First, the cultural gap between the Iraqi population and the Americans is considerably larger than that between the Americans and Vietnamese forty years ago--the reason why Americans and Vietnamese are now getting along so well. Second and more importantly, there were more Americans and fewer Vietnamese in that situation--20 Americans within a South Vietnamese village was a very larger number. Thirdly, we are now dealing in an urban environment of paved roads filled with motor vehicles--vehicles that can all too easily be turned into car bombs. Americans setting up ambushes on the streets of Baghdad would immediately suffer heavy casualties.
The Americans, recent press reports indicate, are doing the only thing they can: they are building fortified outposts in the neighborhoods to which they are assigned with the help of huge blocks of concrete. That, obviously, will separate them from the population and make it very difficult to build up any genuine trust. (This would be very hard anyway since so few Americans can speak any Arabic.) Those outposts will simply dare the insurgents to build bigger and better car bombs, or to attack them in new, ingenious, and not very labor-intensive ways. And indeed, because more Americans are out on the street, more Americans are dying. Our casualties hit a two-year high last month and this month isn't looking much better (six soldiers were probably killed today, although two of them, for the moment, are only missing.) In addition, the insurgents have been moving to new areas--most notably to Diyala province, where the US Commander has just asked for reinforcements. That will put President Bush on the spot, and today's Los Angeles Times actually speculates that Secretary Gates is encouraging commanders to make such requests to make it clear that what we are doing will not be enough.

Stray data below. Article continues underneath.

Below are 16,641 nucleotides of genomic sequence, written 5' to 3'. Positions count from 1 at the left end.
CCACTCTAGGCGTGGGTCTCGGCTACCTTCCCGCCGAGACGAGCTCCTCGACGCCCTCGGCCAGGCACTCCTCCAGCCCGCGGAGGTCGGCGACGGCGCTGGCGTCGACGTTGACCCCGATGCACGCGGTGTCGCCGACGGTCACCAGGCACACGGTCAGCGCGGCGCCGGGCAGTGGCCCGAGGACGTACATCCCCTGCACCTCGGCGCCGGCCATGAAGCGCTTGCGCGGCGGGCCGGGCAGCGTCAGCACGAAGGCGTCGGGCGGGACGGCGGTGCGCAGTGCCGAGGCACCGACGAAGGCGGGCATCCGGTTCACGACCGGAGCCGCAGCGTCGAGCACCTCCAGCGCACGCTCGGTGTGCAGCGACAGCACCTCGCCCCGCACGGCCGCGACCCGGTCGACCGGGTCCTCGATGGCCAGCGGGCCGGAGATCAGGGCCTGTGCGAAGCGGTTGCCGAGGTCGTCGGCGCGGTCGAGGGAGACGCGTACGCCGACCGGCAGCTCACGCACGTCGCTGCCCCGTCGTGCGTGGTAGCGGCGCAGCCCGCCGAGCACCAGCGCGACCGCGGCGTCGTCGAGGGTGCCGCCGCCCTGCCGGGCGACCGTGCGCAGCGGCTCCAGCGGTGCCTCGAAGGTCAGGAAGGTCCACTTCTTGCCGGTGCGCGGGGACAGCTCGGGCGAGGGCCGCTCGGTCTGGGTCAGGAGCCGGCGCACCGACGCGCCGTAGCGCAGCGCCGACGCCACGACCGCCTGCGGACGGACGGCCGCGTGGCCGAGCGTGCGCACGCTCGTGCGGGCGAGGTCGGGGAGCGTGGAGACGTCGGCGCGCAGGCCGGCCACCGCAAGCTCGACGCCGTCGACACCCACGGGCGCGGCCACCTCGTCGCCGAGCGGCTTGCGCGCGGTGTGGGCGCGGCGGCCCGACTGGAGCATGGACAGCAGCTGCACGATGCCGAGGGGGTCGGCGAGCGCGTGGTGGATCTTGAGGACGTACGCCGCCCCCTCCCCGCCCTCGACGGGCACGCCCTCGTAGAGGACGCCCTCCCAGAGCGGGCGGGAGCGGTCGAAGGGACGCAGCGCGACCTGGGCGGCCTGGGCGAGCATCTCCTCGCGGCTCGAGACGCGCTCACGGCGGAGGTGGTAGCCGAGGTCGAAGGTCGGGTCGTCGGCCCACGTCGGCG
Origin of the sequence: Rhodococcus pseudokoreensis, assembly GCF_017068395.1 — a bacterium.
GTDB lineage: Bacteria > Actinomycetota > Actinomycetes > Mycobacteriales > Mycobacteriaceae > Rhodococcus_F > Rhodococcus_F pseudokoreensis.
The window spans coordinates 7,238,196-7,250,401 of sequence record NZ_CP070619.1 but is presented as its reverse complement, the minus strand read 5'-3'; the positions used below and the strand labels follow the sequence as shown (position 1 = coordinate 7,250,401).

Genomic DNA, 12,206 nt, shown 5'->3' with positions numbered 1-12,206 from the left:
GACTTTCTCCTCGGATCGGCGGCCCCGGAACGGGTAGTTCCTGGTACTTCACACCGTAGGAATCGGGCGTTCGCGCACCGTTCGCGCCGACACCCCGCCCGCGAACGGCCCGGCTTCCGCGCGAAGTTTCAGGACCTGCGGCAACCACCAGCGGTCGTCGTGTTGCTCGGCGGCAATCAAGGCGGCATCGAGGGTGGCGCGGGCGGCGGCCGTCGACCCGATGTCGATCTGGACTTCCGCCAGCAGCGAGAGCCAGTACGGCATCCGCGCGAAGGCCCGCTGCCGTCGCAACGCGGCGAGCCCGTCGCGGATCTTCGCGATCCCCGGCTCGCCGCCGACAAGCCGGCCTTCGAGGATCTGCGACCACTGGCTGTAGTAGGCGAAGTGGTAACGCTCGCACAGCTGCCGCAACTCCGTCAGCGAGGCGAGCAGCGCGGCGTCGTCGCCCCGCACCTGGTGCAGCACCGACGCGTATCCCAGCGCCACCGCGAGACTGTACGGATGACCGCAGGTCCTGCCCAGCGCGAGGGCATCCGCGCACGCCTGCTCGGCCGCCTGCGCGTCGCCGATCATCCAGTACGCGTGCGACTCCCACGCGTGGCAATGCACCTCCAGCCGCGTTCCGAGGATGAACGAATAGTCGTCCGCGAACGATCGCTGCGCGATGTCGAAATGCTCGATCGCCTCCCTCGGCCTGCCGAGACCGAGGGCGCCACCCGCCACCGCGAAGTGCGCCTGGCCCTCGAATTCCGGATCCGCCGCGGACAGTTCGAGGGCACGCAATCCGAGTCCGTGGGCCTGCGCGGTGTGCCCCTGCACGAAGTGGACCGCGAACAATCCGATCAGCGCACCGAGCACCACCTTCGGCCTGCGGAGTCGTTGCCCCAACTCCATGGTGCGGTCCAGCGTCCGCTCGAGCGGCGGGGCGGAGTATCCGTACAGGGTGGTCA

Meanwhile, even the American-sponsored political leadership has had enough, and a majority of Iraqi legislators are preparing a call for an American withdrawal. That, I think, might be the straw that breaks the camel's back. Polls have been showing for years that large majorities of Arab Iraqis want the Americans out, Our politicians have paid no attention so far, but vulnerable Republicans will find it harder and harder to defend the increasing deaths of American troops if no Iraqis want us there.
The Bush Administration now faces serious attacks on so many fronts that its last eighteen months seem more and more certain to resemble those of the Nixon Administration. It may actually reverse course in Iraq, but I see no sign that it will reverse its overall foreign policy. Just yesterday, Vice President Cheney, in a brave replay of his boss's most disastrous symbolic moment, stood on the deck of an aircraft carrier in the Persian Gulf and promised to use American naval power to prevent Iran from acquiring nuclear weapons, interfering with trade, or dominating the Middle East. Preventive war remains, in short, our policy. Should it occur, I honestly believe that Americans will certainly never be safe in the Middle East and will face new threats even in Europe for many years to come. The Congress should act to stop war on Iran. Events will eventually end the American war in Iraq.